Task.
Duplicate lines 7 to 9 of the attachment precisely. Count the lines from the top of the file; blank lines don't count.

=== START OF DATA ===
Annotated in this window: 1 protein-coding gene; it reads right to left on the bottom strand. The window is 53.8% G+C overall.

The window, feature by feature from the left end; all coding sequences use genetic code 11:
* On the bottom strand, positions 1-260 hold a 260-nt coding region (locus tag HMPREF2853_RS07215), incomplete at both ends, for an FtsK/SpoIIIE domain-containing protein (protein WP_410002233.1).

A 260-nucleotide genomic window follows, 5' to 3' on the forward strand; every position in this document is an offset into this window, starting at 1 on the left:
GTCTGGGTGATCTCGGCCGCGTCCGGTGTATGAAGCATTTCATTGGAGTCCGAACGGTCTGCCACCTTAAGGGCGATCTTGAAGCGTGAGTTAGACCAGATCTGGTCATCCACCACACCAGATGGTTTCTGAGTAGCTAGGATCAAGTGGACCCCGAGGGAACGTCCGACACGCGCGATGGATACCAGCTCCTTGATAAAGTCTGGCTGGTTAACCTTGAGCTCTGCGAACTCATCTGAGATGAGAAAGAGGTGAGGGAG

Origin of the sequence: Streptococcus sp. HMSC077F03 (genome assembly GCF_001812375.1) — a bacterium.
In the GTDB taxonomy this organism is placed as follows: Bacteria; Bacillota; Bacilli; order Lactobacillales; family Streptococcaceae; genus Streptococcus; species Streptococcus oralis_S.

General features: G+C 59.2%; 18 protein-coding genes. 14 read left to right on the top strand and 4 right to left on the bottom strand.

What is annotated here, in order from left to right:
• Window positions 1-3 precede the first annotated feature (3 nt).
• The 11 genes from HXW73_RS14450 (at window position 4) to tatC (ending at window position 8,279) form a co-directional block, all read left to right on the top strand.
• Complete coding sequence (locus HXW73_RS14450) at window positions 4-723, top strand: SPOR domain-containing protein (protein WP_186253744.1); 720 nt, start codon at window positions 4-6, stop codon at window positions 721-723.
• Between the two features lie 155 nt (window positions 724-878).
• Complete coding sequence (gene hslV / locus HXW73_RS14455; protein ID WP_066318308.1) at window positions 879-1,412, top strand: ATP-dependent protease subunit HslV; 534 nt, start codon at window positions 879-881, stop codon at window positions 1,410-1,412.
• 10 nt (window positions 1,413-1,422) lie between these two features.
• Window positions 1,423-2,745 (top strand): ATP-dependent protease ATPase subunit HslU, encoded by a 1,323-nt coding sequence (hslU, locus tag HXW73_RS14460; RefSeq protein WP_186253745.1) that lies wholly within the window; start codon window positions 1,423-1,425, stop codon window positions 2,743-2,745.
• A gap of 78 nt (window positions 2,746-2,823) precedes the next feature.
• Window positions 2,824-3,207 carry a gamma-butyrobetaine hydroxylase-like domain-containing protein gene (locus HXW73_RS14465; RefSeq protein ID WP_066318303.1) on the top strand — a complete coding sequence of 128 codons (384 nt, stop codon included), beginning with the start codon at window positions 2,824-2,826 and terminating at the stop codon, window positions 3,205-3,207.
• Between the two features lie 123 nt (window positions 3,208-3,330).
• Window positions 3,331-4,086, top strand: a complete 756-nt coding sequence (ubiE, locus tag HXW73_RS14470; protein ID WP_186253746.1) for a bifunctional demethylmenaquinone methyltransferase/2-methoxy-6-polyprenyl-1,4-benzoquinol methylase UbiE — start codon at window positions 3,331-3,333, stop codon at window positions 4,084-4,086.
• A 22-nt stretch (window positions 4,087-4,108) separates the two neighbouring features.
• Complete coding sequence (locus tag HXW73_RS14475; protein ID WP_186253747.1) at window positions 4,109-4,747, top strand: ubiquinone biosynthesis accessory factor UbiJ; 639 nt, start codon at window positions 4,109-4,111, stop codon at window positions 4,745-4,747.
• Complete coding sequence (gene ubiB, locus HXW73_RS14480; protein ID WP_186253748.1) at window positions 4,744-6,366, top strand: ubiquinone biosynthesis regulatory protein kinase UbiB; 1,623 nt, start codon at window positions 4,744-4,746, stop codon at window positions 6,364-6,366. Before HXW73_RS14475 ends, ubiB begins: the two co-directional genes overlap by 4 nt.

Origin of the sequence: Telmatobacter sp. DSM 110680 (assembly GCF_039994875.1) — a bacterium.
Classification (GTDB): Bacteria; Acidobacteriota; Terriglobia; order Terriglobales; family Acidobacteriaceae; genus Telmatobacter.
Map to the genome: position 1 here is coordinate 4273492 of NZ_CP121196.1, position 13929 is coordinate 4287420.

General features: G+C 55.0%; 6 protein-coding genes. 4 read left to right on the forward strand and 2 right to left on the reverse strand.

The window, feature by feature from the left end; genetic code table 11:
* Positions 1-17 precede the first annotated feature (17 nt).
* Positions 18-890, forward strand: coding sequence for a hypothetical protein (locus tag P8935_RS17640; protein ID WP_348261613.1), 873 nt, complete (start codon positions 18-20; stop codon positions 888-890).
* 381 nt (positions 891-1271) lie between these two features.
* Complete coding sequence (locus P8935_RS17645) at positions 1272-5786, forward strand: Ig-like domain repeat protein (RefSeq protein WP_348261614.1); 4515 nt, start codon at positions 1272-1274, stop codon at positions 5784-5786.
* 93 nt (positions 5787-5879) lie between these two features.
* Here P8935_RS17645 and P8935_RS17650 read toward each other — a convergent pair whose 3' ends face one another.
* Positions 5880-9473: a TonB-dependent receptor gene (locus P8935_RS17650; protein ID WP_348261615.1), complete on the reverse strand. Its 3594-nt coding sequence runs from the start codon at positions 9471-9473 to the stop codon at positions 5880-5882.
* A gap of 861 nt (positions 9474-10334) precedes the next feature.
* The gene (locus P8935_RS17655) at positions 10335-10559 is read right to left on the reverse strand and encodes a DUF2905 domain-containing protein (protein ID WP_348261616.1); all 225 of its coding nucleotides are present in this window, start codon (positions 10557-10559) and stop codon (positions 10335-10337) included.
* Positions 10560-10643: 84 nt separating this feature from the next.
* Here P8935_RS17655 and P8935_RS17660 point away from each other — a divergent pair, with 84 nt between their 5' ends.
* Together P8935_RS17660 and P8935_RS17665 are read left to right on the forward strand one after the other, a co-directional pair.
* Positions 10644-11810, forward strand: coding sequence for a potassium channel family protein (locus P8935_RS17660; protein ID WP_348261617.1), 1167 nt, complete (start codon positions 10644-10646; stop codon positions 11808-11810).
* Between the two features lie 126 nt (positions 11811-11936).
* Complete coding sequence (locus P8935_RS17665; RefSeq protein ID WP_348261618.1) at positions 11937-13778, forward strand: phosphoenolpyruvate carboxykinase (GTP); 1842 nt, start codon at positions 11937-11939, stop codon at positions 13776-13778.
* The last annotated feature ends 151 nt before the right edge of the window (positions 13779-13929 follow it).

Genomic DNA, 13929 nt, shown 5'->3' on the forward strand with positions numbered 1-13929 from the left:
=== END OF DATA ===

In the GTDB taxonomy this organism is placed as follows: Bacteria; Bacillota; Bacilli; order Lactobacillales; family Streptococcaceae; genus Streptococcus; species Streptococcus oralis_S.

General features: G+C 59.2%; 18 protein-coding genes. 14 read left to right on the top strand and 4 right to left on the bottom strand.

What is annotated here, in order from left to right: